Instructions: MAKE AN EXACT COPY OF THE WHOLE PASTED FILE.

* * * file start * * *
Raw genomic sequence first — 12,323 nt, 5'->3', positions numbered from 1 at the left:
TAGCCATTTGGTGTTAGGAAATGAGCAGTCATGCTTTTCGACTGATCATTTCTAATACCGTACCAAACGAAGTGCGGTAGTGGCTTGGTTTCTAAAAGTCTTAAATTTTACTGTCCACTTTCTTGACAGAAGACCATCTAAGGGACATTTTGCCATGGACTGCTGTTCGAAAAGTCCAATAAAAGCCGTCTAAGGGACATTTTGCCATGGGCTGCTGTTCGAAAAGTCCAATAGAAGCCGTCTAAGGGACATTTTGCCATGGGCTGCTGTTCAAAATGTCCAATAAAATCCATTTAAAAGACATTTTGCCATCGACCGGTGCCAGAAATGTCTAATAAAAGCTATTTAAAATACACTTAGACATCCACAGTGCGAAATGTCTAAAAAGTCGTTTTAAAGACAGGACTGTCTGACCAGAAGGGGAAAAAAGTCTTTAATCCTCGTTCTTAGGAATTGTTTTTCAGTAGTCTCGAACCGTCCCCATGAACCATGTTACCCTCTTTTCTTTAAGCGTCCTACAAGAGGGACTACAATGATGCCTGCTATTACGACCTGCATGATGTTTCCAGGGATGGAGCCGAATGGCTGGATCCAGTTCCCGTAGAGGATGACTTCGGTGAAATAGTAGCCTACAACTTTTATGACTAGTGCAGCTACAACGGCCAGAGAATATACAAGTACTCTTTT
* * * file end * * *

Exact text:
Raw genomic sequence first — 12,323 nt, 5'->3', positions numbered from 1 at the left:
TAGCCATTTGGTGTTAGGAAATGAGCAGTCATGCTTTTCGACTGATCATTTCTAATACCGTACCAAACGAAGTGCGGTAGTGGCTTGGTTTCTAAAAGTCTTAAATTTTACTGTCCACTTTCTTGACAGAAGACCATCTAAGGGACATTTTGCCATGGACTGCTGTTCGAAAAGTCCAATAAAAGCCGTCTAAGGGACATTTTGCCATGGGCTGCTGTTCGAAAAGTCCAATAGAAGCCGTCTAAGGGACATTTTGCCATGGGCTGCTGTTCAAAATGTCCAATAAAATCCATTTAAAAGACATTTTGCCATCGACCGGTGCCAGAAATGTCTAATAAAAGCTATTTAAAATACACTTAGACATCCACAGTGCGAAATGTCTAAAAAGTCGTTTTAAAGACAGGACTGTCTGACCAGAAGGGGAAAAAAGTCTTTAATCCTCGTTCTTAGGAATTGTTTTTCAGTAGTCTCGAACCGTCCCCATGAACCATGTTACCCTCTTTTCTTTAAGCGTCCTACAAGAGGGACTACAATGATGCCTGCTATTACGACCTGCATGATGTTTCCAGGGATGGAGCCGAATGGCTGGATCCAGTTCCCGTAGAGGATGACTTCGGTGAAATAGTAGCCTACAACTTTTATGACTAGTGCAGCTACAACGGCCAGAGAATATACAAGTACTCTTTT